Kody Swanson in USAC Silver Crown Victory Circle at Toledo Speedway, Toledo, Ohio. This was Swanson’s third Rollie Beale 100 win. Rand Thompson photo

The California Kid who I met over a decade ago, worked his way to the front after starting seventh in the USAC Silver Crown Hemelgarn Racing/Super Fitness “Rollie Beale Classic” Friday evening at the Toledo Speedway.

It was a classic Swanson race where he worked his way to the front with his hard charging style. The guy looks so calm and acts kind when out of the car, however, once in the car he goes to work in a controlled aggressive manner. Imagine you are in front of the #63 DePalma car and he fills your mirrors. You know you have your hands full trying to keep in front of him!

Swanson posted on Facebook, “We qualified and started the 100-lapper from 9th, caught a few lucky breaks in traffic, had a really good race car, and survived a green white checker to score our first win on the year!”

“Bob (Hampshire)  and Jesse (Himes) had our Hampshire Racing Engine running awesome tonight, and taking off on starts the best it ever has! Clark (Lamme) put together another great car, ready to go all 100 laps.”

“My parents flew into town so Dad could help on the car, and Mom could help us with Trevor and support us in every way she can. [My wife] Jordan did a great job spotting through traffic tonight, and keeping me focused on the task at hand.”

“Thank you again to the DePalma family for the opportunity, for the friendship and to be able to race as part of the family. Thank you to everyone on the crew for their efforts to compete as part of this team, our close friends and team members that wish us well, and to all of our sponsors and partners that support us.”

With this win, Swanson becomes one of two drivers to break the 20 wins mark in the Silver Crown series. The all-time winner, Jack Hewitt, won 23 USAC Silver Crown races in his career. Those wins came behind the wheel of the #63 DePalma Motorsports car that is currently wheeled by Swanson.

Finishing second in the Rollie Beale 100 was Bobby Santos, followed by David Byrne, Eric Gordon and Aaron Pierce in fifth. Swanson has a 27 point lead over second place Justin Grant, 210 to 183.

The next USAC Silver Crown race will be May 24 the “Hoosier Hundred” on the one-mile dirt Indiana State Fairgrounds located in Indianapolis, Indiana.

Maine Indoor Karting Adventure

A group of men from our church headed to Portland last Friday to attend the Iron Sharpens Iron Men’s Conference on Saturday. Three of us went to Maine Indoor Karting in Scarborough to get some racing action.

Chris Rolon and Joe Howe made their kart racing debut that Friday evening and both loved it. It was the first time this year I was able to get some wheel time, which was good since kart racing season kicks off in northern Maine at Spud Speedway on June 2nd for the Northern Maine Karting Association’s Season Opener Presented by Pat’s Automotive.

We arrived at MIK too late to witness the 50 lap endurance race, a special event held only at certain times throughout the year. We were, however, able to meet the first and second place drivers in the race, winner Justin Prescott, Portland and second place Todd Nugent, Buxton.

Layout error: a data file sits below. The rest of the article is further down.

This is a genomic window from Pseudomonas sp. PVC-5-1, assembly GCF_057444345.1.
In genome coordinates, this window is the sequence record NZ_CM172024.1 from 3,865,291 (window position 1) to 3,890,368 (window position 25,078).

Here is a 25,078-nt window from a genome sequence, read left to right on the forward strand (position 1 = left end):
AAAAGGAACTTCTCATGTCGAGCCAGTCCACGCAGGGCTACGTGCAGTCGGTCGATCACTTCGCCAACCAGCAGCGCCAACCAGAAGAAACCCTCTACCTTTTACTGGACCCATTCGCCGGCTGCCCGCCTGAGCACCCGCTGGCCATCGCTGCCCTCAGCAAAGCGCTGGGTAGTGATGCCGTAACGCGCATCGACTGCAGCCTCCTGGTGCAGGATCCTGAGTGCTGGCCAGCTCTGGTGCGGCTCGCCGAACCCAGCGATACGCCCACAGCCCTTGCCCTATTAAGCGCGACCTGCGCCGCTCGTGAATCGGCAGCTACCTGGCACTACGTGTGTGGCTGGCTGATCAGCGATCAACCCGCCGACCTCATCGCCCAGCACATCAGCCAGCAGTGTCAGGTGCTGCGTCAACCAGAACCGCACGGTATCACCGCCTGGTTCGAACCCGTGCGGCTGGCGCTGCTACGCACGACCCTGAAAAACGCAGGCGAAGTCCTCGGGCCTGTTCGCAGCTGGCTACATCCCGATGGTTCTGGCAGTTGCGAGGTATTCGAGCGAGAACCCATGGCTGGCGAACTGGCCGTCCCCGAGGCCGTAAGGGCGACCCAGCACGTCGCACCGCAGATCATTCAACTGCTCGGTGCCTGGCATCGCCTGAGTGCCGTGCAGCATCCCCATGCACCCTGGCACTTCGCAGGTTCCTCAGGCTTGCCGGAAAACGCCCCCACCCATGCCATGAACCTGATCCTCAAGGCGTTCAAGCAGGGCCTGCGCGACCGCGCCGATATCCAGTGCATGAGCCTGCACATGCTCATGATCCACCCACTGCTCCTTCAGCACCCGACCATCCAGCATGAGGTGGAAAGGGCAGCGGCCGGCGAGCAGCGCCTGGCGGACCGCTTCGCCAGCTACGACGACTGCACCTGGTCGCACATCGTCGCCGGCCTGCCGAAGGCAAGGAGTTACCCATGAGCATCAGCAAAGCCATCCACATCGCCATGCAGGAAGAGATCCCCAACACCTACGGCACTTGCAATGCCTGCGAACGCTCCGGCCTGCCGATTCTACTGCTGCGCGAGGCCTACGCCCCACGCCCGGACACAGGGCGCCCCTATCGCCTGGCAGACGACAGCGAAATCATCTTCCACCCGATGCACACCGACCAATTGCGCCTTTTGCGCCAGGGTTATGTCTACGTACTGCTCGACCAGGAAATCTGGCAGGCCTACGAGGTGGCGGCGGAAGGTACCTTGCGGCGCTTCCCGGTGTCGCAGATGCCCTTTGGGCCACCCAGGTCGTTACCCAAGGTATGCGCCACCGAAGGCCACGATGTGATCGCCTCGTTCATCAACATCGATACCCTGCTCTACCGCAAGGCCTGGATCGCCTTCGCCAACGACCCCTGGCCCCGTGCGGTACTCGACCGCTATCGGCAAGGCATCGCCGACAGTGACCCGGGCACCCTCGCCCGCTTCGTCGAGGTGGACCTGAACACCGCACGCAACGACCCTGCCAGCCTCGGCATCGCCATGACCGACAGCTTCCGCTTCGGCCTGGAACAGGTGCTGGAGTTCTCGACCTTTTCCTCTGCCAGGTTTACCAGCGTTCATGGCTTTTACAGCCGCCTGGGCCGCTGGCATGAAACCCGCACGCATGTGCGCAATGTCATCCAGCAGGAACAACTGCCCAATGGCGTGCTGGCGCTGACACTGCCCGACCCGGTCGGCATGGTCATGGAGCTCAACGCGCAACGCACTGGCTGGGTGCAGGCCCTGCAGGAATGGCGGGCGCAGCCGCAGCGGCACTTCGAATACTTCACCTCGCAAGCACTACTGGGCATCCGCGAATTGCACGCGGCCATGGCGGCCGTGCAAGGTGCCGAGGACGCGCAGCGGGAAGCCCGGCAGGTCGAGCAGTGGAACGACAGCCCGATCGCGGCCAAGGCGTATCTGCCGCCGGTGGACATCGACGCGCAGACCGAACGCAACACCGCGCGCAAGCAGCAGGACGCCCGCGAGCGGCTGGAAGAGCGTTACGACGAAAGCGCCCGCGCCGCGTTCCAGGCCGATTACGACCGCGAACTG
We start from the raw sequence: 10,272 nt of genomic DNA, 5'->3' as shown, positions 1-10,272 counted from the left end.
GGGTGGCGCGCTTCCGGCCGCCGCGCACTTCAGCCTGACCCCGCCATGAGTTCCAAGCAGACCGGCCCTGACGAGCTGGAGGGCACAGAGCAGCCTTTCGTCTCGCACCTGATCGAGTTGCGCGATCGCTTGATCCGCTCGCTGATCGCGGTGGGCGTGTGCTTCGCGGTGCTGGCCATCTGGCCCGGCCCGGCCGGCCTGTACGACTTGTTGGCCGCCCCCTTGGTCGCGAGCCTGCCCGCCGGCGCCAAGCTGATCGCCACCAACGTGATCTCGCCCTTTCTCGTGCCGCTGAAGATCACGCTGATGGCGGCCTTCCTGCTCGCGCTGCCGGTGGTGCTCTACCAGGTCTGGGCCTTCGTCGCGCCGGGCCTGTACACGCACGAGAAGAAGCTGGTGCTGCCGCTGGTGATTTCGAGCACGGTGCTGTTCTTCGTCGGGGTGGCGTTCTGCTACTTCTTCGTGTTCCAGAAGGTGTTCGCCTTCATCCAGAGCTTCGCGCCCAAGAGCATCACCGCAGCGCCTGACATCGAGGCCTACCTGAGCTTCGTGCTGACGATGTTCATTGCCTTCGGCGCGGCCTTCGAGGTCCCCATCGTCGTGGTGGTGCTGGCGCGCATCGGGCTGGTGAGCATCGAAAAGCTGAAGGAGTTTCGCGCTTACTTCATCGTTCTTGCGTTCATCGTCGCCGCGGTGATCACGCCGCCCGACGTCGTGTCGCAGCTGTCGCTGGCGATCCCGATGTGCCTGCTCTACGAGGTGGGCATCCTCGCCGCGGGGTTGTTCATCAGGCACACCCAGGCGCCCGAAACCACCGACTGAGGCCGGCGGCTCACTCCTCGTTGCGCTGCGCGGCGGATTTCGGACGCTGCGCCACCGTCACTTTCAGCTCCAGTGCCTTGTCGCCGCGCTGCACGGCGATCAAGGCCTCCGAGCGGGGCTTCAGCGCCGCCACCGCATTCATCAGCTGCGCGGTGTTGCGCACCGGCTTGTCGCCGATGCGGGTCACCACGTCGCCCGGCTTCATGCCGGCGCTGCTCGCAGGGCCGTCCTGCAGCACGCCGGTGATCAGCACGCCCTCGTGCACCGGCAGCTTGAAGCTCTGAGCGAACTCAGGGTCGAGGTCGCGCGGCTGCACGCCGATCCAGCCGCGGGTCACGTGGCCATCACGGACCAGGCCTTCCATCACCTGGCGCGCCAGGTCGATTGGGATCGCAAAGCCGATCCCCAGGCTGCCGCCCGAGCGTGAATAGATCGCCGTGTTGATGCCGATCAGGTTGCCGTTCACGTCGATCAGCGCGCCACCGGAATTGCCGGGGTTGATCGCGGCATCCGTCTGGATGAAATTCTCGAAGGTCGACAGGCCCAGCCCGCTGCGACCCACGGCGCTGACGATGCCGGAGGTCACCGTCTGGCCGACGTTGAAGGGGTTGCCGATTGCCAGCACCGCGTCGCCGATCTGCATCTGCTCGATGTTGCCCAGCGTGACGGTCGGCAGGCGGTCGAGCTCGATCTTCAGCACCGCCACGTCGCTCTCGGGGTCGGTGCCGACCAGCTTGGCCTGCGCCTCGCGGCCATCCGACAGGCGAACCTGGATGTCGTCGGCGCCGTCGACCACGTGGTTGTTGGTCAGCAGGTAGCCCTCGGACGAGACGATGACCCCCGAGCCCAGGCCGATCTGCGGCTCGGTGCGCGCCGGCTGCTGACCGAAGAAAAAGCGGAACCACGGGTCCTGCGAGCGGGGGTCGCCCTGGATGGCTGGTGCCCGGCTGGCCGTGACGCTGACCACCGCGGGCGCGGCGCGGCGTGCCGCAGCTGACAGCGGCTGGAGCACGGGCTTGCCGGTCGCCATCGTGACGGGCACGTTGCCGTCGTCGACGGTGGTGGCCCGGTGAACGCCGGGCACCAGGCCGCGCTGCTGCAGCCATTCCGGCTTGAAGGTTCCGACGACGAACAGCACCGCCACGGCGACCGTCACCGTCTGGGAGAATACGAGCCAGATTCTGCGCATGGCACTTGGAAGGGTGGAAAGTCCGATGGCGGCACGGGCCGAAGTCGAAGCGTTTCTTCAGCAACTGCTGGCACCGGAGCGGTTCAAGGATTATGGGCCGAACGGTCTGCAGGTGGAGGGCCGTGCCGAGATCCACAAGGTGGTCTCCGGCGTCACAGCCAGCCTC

I was able to engage in some great racing conversation with the two. In the course of the conversation I found out that Prescott is the step-son of multiple time American Canadian Tour (ACT) driver Brian Hoar of Vermont.

I found out that Prescott got his start in racing at Thunder Road, Barrre, Vermont in 2007 with an Enduro car which soon gave way to a Junkyard Warrior later that same season. In 2008 he moved up to the Street Stock class.

Prescott moved to Maine shortly after the 2008 season to work as a contractor working on a multitude of projects in the Portland area. He does not race at a local track but does maintain his racing “fitness” with frequent forays to MIK.

His friend, Todd Nugent did not have any racing background when Prescott invited him to MIK about one year ago. Nugent turned out to be a quick learner. His 20.011 second lap time was the fastest for the day and landed him firmly in fifth place for the month.

Nugent is an outside sales representative for Lowes.

My fastest time was 20.772 which I was somewhat pleased with since my goal was to get into the 20 second time. I was hoping to get into the lower half of the 20 second range.

MIK action from Friday evening, left to right Chris Rolon, Joe Howe, Todd Nugent, Justin Prescott, and me. In the race we were in, Nugent won after he and Prescott bumped on the last lap. Yours truly finished third and Joe Howe fourth. HTF Motorsports photo

Gage Theriault, Limestone receiving his second place trophy for the 120 Improved sled Triple C Championship from Karen and Butch Lancaster. The awards ceremony was held at the Poulin Turner Hall in Skowhegan Friday evening. Photo by Gage Theriault Racing

Lets go racing,

Tom Hale

Soli Deo Gloria









Tom Hale

About Tom Hale

Tom wrote 14 years as freelancer for the Bangor Daily Sports covering motorsports in Maine. Now blogging and concentrating on human interest stories about people and places in racing. He races Champ Karts and owns HTF Motorsports in remote Westmanland, Maine